Bad Memory Does Not Mitigate Viewing Child Pornography
One of the first cases of 2022 heard by the Defense Office of Hearing an Appeals (DOHA) involved an DoD contractor who had downloaded child pornography from 2006-10 and was interviewed about it by the FBI after they had seized his computer. The DoD CAF denied clearance eligibility, but that decision was initially overturned on appeal to DOHA. The Department Counsel appealed then that decision citing the initial judge’s opinions and facts were not consistent with established guidelines. Here is a quick summary of the case:
When the applicant was 27 years old, he searched for and downloaded child pornography and engaged activities such as exposing himself online in chat rooms. The FBI got wind of it, seized his computer, and pulled him in for interviews twice. Although he was never formally charged and his computer was returned, the FBI wrote up a detailed report that indicated the applicant did indeed engage in the criminal sexual behavior. In his appeal to DOHA the applicant claimed to not remember things very well and seemed to suggest he didn’t know why the FBI showed up at his house and interviewed him. The details he provided were quite different then the ones in the FBI report.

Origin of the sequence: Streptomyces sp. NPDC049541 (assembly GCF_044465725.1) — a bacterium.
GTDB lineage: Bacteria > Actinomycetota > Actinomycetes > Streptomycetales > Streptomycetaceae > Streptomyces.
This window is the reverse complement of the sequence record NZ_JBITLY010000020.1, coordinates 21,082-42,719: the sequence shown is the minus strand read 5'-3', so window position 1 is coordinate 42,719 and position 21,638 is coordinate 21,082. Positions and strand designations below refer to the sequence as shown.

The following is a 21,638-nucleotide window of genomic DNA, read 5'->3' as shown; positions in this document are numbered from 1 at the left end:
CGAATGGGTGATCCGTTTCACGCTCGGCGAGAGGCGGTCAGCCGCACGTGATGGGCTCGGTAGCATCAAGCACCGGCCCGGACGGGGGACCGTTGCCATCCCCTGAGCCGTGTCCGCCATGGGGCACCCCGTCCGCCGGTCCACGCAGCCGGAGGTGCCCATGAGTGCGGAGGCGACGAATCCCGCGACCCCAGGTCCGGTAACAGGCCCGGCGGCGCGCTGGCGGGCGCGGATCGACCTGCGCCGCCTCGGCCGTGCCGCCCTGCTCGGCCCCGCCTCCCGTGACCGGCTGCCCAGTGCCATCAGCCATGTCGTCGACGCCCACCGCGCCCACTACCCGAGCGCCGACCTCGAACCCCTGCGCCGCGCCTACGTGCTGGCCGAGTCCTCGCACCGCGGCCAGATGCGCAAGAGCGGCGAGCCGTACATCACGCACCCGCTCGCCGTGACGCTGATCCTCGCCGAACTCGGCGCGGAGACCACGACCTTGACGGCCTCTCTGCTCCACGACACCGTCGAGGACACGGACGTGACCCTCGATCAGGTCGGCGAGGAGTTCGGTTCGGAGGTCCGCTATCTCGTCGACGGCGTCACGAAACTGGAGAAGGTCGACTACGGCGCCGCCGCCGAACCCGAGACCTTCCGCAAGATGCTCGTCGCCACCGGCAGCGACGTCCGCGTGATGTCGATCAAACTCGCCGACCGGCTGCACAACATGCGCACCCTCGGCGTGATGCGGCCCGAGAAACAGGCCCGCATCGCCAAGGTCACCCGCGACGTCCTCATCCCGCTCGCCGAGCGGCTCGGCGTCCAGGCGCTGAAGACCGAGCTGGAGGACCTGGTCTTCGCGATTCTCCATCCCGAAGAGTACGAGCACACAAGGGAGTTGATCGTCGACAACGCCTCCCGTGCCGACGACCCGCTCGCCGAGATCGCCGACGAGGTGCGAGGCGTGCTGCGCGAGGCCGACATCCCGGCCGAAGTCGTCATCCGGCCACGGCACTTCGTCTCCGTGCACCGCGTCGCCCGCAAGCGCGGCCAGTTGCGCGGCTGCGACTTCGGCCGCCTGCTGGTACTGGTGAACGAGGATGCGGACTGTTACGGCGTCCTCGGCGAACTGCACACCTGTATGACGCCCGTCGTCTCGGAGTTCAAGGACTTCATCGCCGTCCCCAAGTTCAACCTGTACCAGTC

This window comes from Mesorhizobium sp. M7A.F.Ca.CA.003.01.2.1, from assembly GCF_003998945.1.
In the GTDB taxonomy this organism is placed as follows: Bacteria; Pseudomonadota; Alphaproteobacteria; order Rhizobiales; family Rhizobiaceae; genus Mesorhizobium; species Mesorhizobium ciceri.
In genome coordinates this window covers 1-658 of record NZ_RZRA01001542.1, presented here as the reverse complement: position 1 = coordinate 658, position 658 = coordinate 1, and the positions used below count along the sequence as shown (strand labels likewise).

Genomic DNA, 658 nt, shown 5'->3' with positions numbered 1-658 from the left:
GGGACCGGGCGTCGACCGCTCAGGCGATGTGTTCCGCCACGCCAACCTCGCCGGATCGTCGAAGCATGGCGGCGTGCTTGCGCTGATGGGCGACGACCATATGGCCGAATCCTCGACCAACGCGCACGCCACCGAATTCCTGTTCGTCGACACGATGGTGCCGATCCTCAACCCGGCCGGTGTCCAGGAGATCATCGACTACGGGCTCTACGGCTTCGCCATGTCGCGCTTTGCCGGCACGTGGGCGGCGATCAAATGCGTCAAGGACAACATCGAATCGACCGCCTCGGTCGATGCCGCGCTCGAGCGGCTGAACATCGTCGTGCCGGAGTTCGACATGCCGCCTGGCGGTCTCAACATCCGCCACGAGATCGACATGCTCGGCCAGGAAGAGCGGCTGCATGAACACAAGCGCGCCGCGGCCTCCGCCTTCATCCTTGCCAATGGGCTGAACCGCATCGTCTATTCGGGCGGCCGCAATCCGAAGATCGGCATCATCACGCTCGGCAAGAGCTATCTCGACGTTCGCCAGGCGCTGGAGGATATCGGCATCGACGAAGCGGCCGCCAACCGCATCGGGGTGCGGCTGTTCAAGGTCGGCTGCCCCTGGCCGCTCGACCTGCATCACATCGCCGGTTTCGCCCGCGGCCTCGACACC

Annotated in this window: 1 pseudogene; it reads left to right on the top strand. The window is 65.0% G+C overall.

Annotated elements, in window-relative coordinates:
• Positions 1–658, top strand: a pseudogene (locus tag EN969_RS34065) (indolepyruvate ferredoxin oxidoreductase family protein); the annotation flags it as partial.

The initial judge in this case didn’t address the full range of disqualifying concerns identified in the FBI report, nor did he properly identify mitigating factors that would override those concerns. The applicant’s argument that he was never charged with a crime does not negate his self-admitted criminal and sexual behavior. His “sudden amnesia” about the events also does not provide any mitigation. In fact, the failure to take responsibility for his actions works against him. After review of the facts and information in the initial decision, the second DOHA judge reversed the initial favorable decision and denied eligibility for a security clearance.
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